Andrea Zani

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Andrea Teodoro Zani (11 November 1696 – 28 September 1757) was an Italian violinist and composer.

Life[edit]

Zani was born at Casalmaggiore in the Province of Cremona. He received his first instruction in playing the violin from his father, an amateur violinist. Subsequently, he received instruction in composition from Giacomo Civeri, a local musician, and studied violin in Guastalla with the court violinist Carlo Ricci. Antonio Caldara, who was working as Capellmeister at the court of Archduke Ferdinand Charles in Mantua, not far from Casalmaggiore, heard Zani play and invited him to accompany him to Vienna. Between 1727 and 1729 Zani arrived in Vienna and was active there as a violinist in the service of the Habsburgs. Following the death of his sponsor Caldara in 1736, he returned to Casalmaggiore where he remained for the rest of his life, except for occasional concert appearances. He died in his home town as the result of an accident, when the carriage in which he was travelling to Mantua overturned.

Style and significance[edit]

Zani's works show the influence of Antonio Vivaldi, but are somewhat less sweeping. His op. 2, published in 1729, is of great historical importance because it is the earliest dated source of symphonies that present no ambiguities of genre (Wolf 2004). His late works clearly exhibit a casting off of baroque elements in favor of early classical ones.

Compositions[edit]

  • 12 Sonate da camera, op.1 (probably Casalmaggiore, 1727) (Reprinted in Paris as Sonates a violino solo e basso da camera, op. 3)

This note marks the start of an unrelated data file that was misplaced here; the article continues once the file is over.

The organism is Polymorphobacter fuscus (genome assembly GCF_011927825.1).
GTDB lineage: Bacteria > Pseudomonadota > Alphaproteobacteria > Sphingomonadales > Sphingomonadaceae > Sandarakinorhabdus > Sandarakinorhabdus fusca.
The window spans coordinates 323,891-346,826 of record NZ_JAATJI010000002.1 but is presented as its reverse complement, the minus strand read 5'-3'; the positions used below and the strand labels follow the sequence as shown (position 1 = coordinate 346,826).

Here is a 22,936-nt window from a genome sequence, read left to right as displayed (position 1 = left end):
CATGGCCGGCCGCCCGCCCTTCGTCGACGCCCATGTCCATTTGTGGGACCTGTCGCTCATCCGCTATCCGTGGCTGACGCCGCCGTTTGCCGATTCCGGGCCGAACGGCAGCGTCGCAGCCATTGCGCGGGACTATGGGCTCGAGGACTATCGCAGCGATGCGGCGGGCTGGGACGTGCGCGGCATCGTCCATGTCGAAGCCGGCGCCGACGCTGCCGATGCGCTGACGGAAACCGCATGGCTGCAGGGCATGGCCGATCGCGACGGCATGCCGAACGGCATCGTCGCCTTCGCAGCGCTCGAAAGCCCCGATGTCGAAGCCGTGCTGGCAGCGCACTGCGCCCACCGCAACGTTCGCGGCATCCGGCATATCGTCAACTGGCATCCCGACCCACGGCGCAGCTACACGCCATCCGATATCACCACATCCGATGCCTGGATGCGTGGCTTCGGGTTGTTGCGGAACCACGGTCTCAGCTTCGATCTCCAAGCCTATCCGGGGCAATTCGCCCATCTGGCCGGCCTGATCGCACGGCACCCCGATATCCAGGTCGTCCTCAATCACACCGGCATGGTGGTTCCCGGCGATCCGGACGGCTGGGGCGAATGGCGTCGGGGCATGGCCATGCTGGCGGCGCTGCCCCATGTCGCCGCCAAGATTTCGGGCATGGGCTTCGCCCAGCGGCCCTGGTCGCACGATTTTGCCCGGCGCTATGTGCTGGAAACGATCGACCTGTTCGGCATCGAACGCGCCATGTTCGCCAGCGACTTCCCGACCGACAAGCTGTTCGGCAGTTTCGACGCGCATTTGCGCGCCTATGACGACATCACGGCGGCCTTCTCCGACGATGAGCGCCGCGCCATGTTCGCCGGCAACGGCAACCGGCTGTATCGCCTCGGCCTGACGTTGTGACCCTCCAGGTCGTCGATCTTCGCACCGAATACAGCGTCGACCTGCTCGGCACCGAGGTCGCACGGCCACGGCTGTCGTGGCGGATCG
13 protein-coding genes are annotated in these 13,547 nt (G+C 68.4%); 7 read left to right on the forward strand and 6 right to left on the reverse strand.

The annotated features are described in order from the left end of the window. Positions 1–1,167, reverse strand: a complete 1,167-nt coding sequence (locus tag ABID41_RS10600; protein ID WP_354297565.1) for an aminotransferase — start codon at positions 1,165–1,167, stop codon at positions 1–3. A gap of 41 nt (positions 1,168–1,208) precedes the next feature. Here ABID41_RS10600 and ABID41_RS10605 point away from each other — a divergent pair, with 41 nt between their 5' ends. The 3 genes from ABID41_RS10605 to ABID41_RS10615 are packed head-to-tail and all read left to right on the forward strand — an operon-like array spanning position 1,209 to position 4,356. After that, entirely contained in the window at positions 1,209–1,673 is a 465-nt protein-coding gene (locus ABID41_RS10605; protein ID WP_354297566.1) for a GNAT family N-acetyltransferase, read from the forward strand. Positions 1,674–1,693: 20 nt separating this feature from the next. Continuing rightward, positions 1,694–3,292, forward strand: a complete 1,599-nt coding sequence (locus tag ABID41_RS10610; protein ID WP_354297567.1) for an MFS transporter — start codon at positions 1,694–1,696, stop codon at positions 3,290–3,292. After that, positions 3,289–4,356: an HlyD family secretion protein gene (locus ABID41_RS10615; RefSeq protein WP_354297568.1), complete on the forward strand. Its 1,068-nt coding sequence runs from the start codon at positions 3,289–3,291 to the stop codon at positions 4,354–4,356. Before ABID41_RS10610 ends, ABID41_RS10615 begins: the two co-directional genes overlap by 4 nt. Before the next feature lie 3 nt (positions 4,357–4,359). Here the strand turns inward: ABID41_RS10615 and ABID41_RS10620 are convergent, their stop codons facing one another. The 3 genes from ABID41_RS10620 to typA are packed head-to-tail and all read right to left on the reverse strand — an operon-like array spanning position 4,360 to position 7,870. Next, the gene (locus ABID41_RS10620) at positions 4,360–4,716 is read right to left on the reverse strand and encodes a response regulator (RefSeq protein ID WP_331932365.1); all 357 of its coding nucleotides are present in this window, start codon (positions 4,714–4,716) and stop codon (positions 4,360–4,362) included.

• Sei sinfonie da camera e altretanti concerti da chiesa a quattro strumenti, op. 2 (Casalmaggiore, 1729)
  • Concerti Dodici a quattro con i suoi ripieni, op. 4 (Vienna, 1735)
  • Sonate 12 a violino e basso intitolate "pensieri armonici", op. 5 (Vienna, 1735)
  • Sonate a violino e basso, op. 6 (Paris, 1740)
  • In addition, there are numerous manuscripts found in libraries scattered throughout Europe, including three concertos and one sonata for flute, at least twelve concertos for cello, six trio sonatas for two violins and continuo, as well as several violin concertos and symphonies.

Sources[edit]

  • Larue, Jan, and Eugene K. Wolf. "Symphony, §I: 18th century". Grove Music Online ed. L. Macy (Accessed 17 February 2007)
  • Wolf, Eugene K. 2004, "Andrea Zani's sinfonie da camera, op. 2 (Casalmaggiore, 1729)". In Giovanni Battista Sammartini and His Musical Environment, Studi sulla storia della musica in Lombardia: Collana di testi musicologici 4, edited by Anna Cattoretti, 531–47. Turnhout: Brepols. ISBN 2-503-51233-X

External links[edit]